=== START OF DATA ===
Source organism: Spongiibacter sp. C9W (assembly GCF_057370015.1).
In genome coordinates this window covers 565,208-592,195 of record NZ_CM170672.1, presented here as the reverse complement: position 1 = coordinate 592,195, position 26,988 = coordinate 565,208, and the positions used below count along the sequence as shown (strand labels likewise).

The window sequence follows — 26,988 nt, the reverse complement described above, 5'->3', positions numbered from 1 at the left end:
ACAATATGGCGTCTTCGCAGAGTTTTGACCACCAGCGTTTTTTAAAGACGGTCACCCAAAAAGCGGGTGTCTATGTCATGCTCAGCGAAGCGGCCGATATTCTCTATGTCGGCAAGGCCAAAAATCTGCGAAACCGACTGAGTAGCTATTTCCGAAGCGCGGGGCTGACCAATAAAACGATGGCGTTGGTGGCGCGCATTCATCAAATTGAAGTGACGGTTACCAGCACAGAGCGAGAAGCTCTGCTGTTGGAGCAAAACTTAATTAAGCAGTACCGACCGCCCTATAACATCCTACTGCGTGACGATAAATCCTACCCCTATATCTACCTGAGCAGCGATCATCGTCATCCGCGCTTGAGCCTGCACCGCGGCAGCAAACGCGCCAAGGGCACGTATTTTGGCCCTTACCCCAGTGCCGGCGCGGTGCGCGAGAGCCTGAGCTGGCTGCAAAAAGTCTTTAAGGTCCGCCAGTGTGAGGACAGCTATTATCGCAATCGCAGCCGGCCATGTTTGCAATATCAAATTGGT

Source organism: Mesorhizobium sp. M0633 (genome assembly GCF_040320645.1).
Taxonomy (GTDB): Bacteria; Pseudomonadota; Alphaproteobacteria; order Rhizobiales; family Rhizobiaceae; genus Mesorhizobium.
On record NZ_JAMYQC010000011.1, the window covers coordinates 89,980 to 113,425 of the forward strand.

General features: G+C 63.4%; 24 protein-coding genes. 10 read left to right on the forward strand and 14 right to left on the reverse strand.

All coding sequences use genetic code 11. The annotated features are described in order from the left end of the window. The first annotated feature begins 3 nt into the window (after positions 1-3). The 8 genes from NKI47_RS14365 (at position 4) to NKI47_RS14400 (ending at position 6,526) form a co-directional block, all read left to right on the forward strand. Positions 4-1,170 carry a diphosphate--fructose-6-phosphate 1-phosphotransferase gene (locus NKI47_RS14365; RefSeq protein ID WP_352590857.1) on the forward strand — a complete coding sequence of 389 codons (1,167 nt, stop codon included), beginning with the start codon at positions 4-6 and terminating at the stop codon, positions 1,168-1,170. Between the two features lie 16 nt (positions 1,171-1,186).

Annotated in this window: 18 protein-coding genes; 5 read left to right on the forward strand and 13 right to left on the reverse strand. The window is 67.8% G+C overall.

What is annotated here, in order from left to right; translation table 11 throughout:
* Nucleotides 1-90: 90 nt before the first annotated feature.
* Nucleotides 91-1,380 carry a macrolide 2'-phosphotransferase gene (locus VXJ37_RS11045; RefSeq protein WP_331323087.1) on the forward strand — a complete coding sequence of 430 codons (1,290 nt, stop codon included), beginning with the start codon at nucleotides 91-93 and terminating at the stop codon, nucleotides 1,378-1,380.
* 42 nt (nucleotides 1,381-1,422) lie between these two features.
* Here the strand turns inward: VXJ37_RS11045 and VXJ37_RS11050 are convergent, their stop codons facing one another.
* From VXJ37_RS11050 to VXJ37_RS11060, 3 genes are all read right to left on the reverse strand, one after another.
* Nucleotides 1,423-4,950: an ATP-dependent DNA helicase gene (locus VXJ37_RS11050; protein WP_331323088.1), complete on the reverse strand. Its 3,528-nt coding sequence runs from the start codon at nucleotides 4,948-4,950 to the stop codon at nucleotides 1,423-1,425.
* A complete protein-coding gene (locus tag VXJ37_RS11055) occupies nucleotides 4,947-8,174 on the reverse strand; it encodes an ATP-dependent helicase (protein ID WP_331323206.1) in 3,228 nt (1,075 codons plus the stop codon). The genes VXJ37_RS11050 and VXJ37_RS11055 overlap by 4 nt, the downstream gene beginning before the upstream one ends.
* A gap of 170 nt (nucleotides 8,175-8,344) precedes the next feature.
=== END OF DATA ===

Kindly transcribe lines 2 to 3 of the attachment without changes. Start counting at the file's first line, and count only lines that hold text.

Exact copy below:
In genome coordinates this window covers 565,208-592,195 of record NZ_CM170672.1, presented here as the reverse complement: position 1 = coordinate 592,195, position 26,988 = coordinate 565,208, and the positions used below count along the sequence as shown (strand labels likewise).

The window sequence follows — 26,988 nt, the reverse complement described above, 5'->3', positions numbered from 1 at the left end: